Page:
Gamers are a precious bunch. Precious about platforms, precious about genres and precious about licenses. It’s a good thing – it puts pressure on developers to look after their intellectual property and remain thoughtful about what it means to the people that consume it.
It’s when gamers become too invested in a license when things can get ugly. Porting big licenses across to small, portable platforms can inspire ire among devotees (usually in the form of forum diatribes), but it’s important to remember that miniaturization does not necessarily mean dilution.
This week, EA hinted at portable versions of Dead Space 2, Medal of Honor, and Dragon Age: Origins. All three are hardcore titles and each has its own established fanbase. It’s all too easy to decry EA’s actions as license pimping, but even with rabidly passionate fans to consider there’s a weight of logic behind porting hardcore games with hardcore followings to today’s crop of handheld consoles.
For starters, there is an astonishingly good track record for excellent handheld versions of hardcore home console games. There’s Ninja Gaiden Dragon Sword, God of War: Chains of Olympus, GTA: Chinatown Wars, Assassin’s Creed II: Discovery, Metal Gear Solid: Portable Ops, The Legend of Zelda: Spirit Tracks, LittleBigPlanet, Command & Conquer: Red Alert, Resistance: Retribution, not to mention the string of Dragon Quest releases on DS. The list goes on and on.
The gems far outweigh the stinkers, and in many cases developers use the handheld version of a popular hardcore title to help flesh out the game’s mythology and backstory. Resistance: Retribution and God of War: Chains of Olympus are both particularly good examples of exactly that.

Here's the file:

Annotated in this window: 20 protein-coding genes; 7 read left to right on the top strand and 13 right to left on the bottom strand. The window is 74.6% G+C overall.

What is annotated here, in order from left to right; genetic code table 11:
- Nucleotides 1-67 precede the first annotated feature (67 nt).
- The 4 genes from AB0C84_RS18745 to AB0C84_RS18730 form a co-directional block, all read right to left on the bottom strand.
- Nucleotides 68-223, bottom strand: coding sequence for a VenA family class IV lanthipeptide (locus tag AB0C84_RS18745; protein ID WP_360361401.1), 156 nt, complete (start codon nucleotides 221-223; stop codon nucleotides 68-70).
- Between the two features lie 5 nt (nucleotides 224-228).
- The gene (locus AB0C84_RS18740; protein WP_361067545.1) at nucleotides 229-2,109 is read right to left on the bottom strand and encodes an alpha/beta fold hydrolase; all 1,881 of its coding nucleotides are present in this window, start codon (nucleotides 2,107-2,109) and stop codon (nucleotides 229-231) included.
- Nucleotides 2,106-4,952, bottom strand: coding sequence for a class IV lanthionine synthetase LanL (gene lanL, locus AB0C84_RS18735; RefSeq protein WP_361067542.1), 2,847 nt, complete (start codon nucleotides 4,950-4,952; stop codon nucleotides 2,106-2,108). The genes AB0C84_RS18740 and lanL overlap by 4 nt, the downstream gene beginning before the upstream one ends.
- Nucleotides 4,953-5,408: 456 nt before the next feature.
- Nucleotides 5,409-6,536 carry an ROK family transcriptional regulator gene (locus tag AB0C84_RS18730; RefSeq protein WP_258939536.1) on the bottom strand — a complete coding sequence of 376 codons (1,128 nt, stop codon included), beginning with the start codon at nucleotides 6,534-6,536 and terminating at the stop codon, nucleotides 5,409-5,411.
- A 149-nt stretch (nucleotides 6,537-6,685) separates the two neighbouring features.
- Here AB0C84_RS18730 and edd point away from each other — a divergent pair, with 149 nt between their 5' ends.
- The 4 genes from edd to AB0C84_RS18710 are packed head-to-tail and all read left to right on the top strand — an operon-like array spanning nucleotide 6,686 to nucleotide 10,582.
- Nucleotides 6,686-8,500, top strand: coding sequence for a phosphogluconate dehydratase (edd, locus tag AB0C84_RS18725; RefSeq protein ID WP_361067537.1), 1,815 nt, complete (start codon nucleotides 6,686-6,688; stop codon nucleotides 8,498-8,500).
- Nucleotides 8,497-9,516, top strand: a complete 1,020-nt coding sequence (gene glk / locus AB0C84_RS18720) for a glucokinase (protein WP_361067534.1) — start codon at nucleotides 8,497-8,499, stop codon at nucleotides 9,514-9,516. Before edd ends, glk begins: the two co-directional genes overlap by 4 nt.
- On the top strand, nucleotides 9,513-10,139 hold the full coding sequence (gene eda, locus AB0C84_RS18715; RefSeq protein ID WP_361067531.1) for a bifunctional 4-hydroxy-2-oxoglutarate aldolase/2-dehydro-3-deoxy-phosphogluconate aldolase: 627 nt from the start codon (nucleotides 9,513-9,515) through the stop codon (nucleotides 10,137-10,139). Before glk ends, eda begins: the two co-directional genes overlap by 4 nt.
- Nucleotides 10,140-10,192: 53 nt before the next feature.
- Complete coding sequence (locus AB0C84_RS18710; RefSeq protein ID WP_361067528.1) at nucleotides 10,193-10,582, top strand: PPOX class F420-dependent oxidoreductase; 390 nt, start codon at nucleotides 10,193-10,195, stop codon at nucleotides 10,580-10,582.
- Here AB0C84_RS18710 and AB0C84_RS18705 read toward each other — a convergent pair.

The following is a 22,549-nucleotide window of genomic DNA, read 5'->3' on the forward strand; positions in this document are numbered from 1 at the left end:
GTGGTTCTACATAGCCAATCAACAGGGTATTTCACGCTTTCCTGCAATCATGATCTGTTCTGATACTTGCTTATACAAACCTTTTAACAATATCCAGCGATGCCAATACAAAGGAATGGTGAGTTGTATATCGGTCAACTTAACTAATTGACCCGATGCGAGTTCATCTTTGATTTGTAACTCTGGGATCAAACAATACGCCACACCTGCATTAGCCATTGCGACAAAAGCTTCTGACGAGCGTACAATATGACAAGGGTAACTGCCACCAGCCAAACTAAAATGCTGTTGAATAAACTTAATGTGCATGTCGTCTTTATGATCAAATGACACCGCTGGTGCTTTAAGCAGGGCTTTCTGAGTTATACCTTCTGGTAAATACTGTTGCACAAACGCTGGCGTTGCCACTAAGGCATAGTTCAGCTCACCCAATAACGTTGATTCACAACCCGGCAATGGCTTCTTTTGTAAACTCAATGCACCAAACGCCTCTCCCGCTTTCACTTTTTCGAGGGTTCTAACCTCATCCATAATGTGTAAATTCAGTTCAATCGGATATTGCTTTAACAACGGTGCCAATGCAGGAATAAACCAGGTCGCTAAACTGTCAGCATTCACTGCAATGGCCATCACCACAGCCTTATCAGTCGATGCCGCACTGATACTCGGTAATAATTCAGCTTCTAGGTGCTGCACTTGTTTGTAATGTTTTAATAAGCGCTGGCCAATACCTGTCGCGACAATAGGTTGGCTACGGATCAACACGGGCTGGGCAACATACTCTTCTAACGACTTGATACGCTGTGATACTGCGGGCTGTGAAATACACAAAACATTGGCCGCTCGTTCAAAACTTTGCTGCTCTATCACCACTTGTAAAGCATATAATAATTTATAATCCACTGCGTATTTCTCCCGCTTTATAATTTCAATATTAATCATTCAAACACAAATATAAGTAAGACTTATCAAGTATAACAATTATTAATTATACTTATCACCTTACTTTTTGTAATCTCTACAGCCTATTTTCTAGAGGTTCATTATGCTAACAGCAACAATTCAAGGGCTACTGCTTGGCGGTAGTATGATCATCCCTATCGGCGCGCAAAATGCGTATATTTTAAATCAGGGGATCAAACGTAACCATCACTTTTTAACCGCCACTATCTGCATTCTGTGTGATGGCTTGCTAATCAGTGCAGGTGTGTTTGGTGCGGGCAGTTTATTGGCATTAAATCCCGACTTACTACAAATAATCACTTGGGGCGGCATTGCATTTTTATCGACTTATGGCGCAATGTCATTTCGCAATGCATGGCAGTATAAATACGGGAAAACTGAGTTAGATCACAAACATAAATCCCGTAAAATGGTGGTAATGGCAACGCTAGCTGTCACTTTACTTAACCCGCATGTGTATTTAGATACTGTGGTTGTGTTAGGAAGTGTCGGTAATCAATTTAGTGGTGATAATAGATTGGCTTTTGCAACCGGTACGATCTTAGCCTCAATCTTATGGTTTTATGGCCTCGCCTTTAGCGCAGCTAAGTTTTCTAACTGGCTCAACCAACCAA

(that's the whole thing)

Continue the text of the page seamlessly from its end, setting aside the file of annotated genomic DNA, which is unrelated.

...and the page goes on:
Portable consoles, and by extension all consoles, should not be regarded as a threat to the integrity of a celebrated hardcore license. Nor should multi-platform releases that span portable consoles be written off as cynical money spinning (for proof of that look no further than both of the DS’s critically acclaimed Call of Duty: Modern Warfare titles).
There’s plenty of proof that so called casual game mechanics can add to the experience of a hardcore title, provided they’re handled with care. Ninja Gaiden: Dragon Sword‘s blade heavy combat wouldn’t be the same without those nimble wristed stylus swipes. Similarly, GTA: Chinatown Wars is arguably made more immersive by the lock breaking and hot-wiring mini-games that often accompany a standard car jack.
It all bodes well, not just for EA’s recent flurry of license migration, but for other hardcore licenses too. Surely it’s high time Naughty Dog had a punt at the PSP with a certain wise-cracking ladies’ man? Or what about Capcom finally giving DS owners the Resident Evil game they deserve?
Developers aren’t daft. If they try to squeeze a PS3 game into a PSP, it’s probably not going to bear up too well. Over the course of the current handheld generation, developers have consistently and skillfully tailored their finest creations to handheld platforms with all of their interface and processing quirks deftly considered.
So let’s hear it for hardcore games on handheld consoles and cross our fingers that making necromorph soup on the way to work will be as much fun as it deserves to be.
Pocket Gamer is Europe’s leading source of news, opinion and reviews on mobile and handheld gaming.